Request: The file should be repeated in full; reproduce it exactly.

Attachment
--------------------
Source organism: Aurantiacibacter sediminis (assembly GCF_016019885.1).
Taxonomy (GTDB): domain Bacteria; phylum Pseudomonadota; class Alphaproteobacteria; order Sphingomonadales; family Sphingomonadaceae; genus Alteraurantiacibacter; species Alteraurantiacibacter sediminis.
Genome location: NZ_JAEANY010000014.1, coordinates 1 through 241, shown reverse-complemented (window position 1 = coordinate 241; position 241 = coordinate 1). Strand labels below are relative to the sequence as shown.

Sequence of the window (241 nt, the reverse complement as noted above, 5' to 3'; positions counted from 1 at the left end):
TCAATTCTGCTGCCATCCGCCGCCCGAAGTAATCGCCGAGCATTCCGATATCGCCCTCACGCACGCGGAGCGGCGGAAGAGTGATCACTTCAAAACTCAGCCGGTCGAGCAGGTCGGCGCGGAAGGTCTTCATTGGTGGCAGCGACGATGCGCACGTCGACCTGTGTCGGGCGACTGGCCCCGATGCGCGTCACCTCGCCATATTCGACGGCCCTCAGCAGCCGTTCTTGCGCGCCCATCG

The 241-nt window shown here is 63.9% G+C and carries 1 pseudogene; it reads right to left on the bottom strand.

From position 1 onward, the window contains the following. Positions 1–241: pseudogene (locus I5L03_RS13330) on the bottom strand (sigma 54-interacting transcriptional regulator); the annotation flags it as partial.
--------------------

Source organism: Aurantiacibacter sediminis (assembly GCF_016019885.1).
Taxonomy (GTDB): domain Bacteria; phylum Pseudomonadota; class Alphaproteobacteria; order Sphingomonadales; family Sphingomonadaceae; genus Alteraurantiacibacter; species Alteraurantiacibacter sediminis.
Genome location: NZ_JAEANY010000014.1, coordinates 1 through 241, shown reverse-complemented (window position 1 = coordinate 241; position 241 = coordinate 1). Strand labels below are relative to the sequence as shown.

Sequence of the window (241 nt, the reverse complement as noted above, 5' to 3'; positions counted from 1 at the left end):
TCAATTCTGCTGCCATCCGCCGCCCGAAGTAATCGCCGAGCATTCCGATATCGCCCTCACGCACGCGGAGCGGCGGAAGAGTGATCACTTCAAAACTCAGCCGGTCGAGCAGGTCGGCGCGGAAGGTCTTCATTGGTGGCAGCGACGATGCGCACGTCGACCTGTGTCGGGCGACTGGCCCCGATGCGCGTCACCTCGCCATATTCGACGGCCCTCAGCAGCCGTTCTTGCGCGCCCATCG

The 241-nt window shown here is 63.9% G+C and carries 1 pseudogene; it reads right to left on the bottom strand.

From position 1 onward, the window contains the following. Positions 1–241: pseudogene (locus I5L03_RS13330) on the bottom strand (sigma 54-interacting transcriptional regulator); the annotation flags it as partial.